Earlier this week, the Biden administration provided strong indications of interest in a United Nations (UN) treaty regarding small arms. Critics of the plan claim that this treaty will ultimately result in an international gun registration plan, which would include individual gun owners in the United States.
Donald J. Trump had withdrawn from the treaty two years ago; however, a high-level arms diplomat with the State Department informed the UN that the Biden administration is interested in supporting the Arms Trade Treaty.
At the 7th Conference of States Parties to the Arms Trade Treaty, William Malzahn stated that he came “from Washington, D. C. … to take the floor on the agenda item Treaty Universalization, [which underscores] the continuing commitment” held by the United States regarding the “responsible international trade in conventional arms.”
Malzahn also added that the nation has long been in favor of effective and strong national controls regarding “the international transfer of conventional arms.” Consequently, the Arms Trade Treaty comprises an important tool to help promote these types of controls on an international scale, Malzahn observed, per a transcript that had been provided by the lobbying arm of the National Rifle Association (NRA).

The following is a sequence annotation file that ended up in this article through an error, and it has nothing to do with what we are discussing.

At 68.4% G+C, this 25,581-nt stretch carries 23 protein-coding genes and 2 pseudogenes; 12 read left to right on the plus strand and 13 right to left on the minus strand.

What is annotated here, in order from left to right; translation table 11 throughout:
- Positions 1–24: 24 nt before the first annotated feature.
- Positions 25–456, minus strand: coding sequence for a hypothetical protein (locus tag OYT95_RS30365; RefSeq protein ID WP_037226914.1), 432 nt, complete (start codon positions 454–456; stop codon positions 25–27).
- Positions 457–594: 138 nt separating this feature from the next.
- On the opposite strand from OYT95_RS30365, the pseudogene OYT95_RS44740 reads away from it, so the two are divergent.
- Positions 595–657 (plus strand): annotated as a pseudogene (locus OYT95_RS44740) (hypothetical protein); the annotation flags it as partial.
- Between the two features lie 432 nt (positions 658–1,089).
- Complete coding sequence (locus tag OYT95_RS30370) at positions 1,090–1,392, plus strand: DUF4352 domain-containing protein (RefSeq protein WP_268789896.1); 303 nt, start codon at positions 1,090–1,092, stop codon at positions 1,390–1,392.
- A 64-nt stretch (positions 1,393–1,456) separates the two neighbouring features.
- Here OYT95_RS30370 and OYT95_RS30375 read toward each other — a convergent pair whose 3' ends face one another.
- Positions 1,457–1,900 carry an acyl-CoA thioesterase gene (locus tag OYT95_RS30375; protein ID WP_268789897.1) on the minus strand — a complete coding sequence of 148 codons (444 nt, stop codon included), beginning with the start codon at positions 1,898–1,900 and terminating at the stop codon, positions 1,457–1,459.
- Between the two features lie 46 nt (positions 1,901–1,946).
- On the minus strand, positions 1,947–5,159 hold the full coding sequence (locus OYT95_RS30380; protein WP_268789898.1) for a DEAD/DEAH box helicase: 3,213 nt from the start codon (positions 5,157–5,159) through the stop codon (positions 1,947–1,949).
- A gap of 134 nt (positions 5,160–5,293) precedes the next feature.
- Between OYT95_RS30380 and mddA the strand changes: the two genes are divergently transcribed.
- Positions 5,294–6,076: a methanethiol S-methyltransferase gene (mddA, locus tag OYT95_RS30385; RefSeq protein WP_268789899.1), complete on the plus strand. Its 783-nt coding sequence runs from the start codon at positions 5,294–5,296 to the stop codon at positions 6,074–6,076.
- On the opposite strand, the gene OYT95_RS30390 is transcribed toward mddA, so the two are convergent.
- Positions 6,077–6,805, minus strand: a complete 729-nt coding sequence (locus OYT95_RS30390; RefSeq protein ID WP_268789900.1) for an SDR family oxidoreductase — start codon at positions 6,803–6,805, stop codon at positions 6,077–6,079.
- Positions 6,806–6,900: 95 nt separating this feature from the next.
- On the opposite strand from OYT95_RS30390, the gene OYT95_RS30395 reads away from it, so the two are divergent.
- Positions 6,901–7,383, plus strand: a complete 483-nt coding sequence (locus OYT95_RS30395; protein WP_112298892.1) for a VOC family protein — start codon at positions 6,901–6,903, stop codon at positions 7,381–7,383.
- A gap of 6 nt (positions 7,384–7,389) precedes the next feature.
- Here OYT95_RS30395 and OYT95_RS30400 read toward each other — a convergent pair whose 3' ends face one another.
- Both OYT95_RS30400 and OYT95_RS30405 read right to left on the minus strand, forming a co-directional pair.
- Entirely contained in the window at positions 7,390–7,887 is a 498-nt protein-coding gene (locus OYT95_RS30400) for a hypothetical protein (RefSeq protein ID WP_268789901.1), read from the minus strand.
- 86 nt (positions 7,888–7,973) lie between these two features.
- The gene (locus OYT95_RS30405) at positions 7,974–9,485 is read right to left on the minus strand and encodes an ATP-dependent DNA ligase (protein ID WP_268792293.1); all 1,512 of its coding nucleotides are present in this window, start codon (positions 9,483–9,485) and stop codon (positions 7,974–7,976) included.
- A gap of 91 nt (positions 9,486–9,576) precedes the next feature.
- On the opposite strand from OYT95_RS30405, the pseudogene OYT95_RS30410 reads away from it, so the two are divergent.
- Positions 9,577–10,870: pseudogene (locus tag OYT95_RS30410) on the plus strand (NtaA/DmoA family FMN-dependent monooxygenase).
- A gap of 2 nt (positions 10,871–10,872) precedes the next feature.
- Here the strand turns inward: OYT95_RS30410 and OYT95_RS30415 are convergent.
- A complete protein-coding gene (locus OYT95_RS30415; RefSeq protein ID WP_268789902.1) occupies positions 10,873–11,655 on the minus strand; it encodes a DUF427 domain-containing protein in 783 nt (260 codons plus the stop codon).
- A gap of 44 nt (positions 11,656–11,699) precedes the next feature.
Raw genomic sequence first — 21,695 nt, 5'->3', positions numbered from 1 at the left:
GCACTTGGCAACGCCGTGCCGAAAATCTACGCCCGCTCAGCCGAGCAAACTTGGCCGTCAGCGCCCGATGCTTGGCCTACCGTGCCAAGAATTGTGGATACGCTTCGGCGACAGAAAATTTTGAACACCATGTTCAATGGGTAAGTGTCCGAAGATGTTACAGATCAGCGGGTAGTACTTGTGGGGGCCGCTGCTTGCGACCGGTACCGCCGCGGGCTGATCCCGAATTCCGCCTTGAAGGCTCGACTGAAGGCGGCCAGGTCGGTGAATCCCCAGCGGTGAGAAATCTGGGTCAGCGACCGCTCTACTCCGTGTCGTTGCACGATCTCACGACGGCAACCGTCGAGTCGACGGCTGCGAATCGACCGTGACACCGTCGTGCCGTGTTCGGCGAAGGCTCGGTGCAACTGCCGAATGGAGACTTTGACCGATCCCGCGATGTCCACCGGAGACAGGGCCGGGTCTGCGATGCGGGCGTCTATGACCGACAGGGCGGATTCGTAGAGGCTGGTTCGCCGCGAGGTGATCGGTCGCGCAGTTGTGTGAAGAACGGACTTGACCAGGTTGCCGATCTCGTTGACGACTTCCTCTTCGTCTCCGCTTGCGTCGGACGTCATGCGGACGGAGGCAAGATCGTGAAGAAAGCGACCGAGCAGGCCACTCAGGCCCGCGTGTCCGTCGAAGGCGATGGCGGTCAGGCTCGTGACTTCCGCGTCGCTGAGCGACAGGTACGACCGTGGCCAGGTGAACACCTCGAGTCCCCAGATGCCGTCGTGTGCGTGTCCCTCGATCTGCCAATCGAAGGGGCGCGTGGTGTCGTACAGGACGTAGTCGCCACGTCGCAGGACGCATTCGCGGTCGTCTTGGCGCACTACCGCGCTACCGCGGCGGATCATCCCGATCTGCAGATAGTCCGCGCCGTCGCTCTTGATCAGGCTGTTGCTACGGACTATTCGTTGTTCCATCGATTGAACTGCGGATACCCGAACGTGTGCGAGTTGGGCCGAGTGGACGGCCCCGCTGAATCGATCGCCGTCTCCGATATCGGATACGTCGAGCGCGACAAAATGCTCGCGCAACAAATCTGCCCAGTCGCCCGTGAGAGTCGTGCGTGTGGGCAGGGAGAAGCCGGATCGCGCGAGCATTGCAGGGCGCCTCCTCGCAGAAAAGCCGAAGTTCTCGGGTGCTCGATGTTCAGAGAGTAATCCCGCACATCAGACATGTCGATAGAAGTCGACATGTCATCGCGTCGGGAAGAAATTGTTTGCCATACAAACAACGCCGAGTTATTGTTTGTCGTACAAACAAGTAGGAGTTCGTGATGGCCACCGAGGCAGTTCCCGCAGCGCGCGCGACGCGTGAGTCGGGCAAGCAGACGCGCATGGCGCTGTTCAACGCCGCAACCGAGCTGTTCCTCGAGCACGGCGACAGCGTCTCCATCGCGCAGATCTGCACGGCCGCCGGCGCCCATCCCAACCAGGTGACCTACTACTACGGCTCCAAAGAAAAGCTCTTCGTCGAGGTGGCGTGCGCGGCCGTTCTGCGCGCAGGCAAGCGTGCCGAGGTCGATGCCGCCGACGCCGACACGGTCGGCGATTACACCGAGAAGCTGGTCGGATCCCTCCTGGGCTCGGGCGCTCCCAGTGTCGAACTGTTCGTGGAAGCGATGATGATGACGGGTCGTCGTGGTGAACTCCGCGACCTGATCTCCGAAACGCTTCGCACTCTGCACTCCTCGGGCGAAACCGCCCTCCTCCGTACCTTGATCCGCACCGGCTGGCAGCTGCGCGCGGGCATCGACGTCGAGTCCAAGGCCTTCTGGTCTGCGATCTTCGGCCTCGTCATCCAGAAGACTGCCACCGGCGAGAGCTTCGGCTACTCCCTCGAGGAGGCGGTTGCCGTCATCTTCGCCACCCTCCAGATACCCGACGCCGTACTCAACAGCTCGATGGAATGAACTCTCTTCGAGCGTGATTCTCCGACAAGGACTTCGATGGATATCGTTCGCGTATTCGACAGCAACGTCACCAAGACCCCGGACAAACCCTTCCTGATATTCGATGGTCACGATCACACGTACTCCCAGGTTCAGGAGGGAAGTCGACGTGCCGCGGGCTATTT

The organization has warned that this international treaty will require the tracking of all guns that Americans purchase overseas. This treaty, in other words, will result in the creation of a global gun registry, which would be maintained for a decade. Every firearms owner would have their name listed in the registry.
This treaty represents “the first step towards creating a global firearms registry,” the NRA ominously remarked.
On Twitter, the Second Amendment advocacy group also claimed that Biden is interested in giving “foreign bureaucrats control over the rights of law-abiding Americans,” though the organization plans to fight these measures “every step of the way.”
In an official statement, Malzahn claimed that the Biden administration intends to work towards strengthening the “Conventional Arms Transfer Policy,” which guides the transfer policy regarding firearms.
Malzahn claimed that the CAT Policy will provide a better frame for “the intent and priorities of the Biden/Harris administration,” as well as “the intent and priorities of the Biden/Harris administration” that have gone into effect since Biden assumed the White House in January 2021.
The revision of the CAT Policy will be finalized soon and subsequently released into the public domain.
Once it is, the nation can then utilize “that policy framework to review specific arms transfer issues,” which would include “determining the proper relationship of the United States to the Arms Trade Treaty,” Malzahn concluded.